(05:28) Misconceptions of satellite IoT

(07:04) What are small satellites?

(08:21) Satellite IoT vs SATCOM

(10:49) Best markets & use cases for Satellite IoT

(13:07) What makes a use case a good fit

(16:39) Future of IoT

(19:41) Advice for adopters of Satellite IoT


– [Raghu] Hybrid connectivity is very important. Then the question is, when come to hybrid connectivity, right? Now, satellite uses a different protocol than terrestrial. If you are using 3G, 5G. Then satellite is using UHF or L-band, S-band, there’s no standardization, so industry has to move to standardization.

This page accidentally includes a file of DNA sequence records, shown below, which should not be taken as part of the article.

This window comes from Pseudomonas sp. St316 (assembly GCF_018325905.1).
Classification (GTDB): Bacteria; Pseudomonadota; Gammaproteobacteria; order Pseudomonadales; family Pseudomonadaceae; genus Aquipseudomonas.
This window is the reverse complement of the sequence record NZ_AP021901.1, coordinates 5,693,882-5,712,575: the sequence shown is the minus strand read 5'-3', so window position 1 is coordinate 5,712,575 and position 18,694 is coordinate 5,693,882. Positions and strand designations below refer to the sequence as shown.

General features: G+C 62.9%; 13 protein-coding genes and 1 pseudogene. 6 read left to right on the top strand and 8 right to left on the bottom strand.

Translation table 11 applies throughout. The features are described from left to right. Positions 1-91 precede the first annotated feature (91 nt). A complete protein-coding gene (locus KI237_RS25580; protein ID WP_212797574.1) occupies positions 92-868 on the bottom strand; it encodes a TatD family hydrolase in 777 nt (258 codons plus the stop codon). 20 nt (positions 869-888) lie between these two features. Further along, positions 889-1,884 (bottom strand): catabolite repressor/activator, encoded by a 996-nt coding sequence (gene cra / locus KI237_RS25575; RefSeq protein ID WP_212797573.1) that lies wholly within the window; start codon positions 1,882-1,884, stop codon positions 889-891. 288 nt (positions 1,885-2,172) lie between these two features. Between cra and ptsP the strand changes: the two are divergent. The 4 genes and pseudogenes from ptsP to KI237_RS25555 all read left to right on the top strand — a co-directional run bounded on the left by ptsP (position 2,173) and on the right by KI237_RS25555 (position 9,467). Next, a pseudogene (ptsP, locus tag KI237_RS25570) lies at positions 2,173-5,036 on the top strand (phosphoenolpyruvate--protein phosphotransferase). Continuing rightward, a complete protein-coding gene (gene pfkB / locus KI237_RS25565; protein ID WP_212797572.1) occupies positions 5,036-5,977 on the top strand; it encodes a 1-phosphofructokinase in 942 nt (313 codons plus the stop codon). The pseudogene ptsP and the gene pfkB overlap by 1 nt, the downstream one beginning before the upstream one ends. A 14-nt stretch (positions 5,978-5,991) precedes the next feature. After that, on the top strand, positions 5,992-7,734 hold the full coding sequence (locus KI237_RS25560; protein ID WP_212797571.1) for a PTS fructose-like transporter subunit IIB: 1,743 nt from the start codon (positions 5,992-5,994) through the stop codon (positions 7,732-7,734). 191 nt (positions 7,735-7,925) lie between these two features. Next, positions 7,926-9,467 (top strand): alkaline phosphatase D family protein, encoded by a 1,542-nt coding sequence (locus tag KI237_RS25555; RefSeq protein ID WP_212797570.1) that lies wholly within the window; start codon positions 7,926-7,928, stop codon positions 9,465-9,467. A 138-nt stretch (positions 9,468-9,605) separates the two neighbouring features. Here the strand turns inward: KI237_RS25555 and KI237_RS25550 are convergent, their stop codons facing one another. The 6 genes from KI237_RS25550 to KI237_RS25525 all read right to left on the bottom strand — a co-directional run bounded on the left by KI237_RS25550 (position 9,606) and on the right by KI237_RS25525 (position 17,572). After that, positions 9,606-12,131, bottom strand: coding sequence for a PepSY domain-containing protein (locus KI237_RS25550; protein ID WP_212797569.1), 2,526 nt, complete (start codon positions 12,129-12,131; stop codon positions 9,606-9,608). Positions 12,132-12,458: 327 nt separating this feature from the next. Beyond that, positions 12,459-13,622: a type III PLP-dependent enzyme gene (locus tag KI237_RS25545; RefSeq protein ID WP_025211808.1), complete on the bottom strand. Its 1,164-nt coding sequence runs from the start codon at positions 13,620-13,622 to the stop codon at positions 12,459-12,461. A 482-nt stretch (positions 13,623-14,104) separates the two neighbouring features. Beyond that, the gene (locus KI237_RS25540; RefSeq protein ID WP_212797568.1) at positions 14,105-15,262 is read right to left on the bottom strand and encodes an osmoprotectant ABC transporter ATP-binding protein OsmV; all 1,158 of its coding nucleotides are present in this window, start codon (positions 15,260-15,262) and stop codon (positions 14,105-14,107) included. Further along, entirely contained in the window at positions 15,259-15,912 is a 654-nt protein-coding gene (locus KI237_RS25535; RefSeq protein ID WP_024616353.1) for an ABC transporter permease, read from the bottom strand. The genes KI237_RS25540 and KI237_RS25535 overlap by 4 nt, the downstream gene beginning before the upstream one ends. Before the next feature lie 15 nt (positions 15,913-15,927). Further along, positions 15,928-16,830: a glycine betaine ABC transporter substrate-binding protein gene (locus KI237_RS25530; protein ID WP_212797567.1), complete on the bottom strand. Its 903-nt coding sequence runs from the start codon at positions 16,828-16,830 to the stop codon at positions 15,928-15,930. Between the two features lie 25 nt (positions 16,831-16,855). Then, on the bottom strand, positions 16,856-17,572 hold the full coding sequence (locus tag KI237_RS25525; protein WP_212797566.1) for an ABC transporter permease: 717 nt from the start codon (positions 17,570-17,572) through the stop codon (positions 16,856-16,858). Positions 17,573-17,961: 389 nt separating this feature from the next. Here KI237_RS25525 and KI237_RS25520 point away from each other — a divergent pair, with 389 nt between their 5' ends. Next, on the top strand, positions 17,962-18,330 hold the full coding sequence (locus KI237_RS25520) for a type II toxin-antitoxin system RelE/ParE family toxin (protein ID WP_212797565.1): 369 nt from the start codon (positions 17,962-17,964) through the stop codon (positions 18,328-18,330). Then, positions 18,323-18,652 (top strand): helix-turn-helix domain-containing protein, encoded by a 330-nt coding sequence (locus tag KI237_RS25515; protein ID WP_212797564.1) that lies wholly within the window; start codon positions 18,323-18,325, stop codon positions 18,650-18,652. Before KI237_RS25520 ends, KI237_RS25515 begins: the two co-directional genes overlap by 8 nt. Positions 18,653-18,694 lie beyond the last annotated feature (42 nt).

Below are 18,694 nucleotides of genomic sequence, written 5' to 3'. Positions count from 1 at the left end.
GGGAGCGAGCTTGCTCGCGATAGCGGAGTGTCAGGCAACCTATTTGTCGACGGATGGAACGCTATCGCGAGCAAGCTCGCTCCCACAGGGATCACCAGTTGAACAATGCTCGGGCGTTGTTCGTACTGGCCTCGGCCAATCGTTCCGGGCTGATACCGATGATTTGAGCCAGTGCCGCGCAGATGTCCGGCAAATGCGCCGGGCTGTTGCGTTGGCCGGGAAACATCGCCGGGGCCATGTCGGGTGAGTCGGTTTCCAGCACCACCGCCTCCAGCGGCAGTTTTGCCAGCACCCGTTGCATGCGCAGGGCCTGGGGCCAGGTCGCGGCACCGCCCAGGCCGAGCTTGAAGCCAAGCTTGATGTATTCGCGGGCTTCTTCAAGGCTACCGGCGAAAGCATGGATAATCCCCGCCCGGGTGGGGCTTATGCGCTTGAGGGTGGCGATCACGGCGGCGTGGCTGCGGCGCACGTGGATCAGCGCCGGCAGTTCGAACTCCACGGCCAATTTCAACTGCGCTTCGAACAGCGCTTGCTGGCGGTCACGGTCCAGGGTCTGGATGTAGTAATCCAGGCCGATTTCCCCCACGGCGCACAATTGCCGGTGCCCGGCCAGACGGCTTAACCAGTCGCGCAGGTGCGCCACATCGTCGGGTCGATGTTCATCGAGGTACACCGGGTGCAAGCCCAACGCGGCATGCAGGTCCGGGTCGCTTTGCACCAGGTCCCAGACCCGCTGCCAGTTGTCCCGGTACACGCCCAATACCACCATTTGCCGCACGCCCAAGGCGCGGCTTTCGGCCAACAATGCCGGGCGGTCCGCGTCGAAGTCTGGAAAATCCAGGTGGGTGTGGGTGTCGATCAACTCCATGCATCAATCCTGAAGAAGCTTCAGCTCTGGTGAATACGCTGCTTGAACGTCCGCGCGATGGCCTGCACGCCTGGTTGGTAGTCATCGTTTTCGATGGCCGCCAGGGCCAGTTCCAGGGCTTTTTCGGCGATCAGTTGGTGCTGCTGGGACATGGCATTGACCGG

– [Ryan] Hello everyone and welcome to our episode of the IoT For All Podcast, presented by IoT For All, the number one publication and resource for the Internet of Things. I’m your host, Ryan Chacon. On today’s episode, we have two fantastic guests. We have Oscar Delgado, the IoT Sales and Business Development Director of HEAD Aerospace, and Raghu Das, from ANIARA Space Comm. So what we’re gonna do today is we’re gonna talk a lot about space connectivity, satellites, kind of what does the current satellite landscape look like? What’s an overview of the market, what does small sat mean? Like what do small satellites mean? Why are they a good option for IoT connectivity, IoT solutions? Talk about satellite narrowband, talk about SATCOM versus Sat IoT, if that’s a term you’ve heard, kind of comparing them together, the future of satellite IoT. But needless to say, we’re gonna cover a ton of topics related to the satellite IoT space, I think you’ll get a lot of value out of, but before we get into it. If you out there are looking to enter the fast growing and profitable IoT market, but don’t know where to start, check out our sponsor Leverege. Leverege’s IoT solutions development platform provides everything you need to create turnkey IoT products that you can white label and resell under your own brand. To learn more, go to That’s And without further ado, please enjoy this episode of the IoT For All podcast. Well, welcome gentlemen to the IoT For All podcast. Thanks for being here this week.